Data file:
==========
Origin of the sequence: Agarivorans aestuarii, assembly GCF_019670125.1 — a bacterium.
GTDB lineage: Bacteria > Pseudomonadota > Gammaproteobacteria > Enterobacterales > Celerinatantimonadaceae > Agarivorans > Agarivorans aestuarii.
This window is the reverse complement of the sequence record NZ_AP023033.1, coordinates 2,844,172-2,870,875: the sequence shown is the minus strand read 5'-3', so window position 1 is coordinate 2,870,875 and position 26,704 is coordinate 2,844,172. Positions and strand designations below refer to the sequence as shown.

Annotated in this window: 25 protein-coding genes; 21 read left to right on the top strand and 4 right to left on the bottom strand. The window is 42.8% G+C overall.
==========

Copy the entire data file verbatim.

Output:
Origin of the sequence: Agarivorans aestuarii, assembly GCF_019670125.1 — a bacterium.
GTDB lineage: Bacteria > Pseudomonadota > Gammaproteobacteria > Enterobacterales > Celerinatantimonadaceae > Agarivorans > Agarivorans aestuarii.
This window is the reverse complement of the sequence record NZ_AP023033.1, coordinates 2,844,172-2,870,875: the sequence shown is the minus strand read 5'-3', so window position 1 is coordinate 2,870,875 and position 26,704 is coordinate 2,844,172. Positions and strand designations below refer to the sequence as shown.

Annotated in this window: 25 protein-coding genes; 21 read left to right on the top strand and 4 right to left on the bottom strand. The window is 42.8% G+C overall.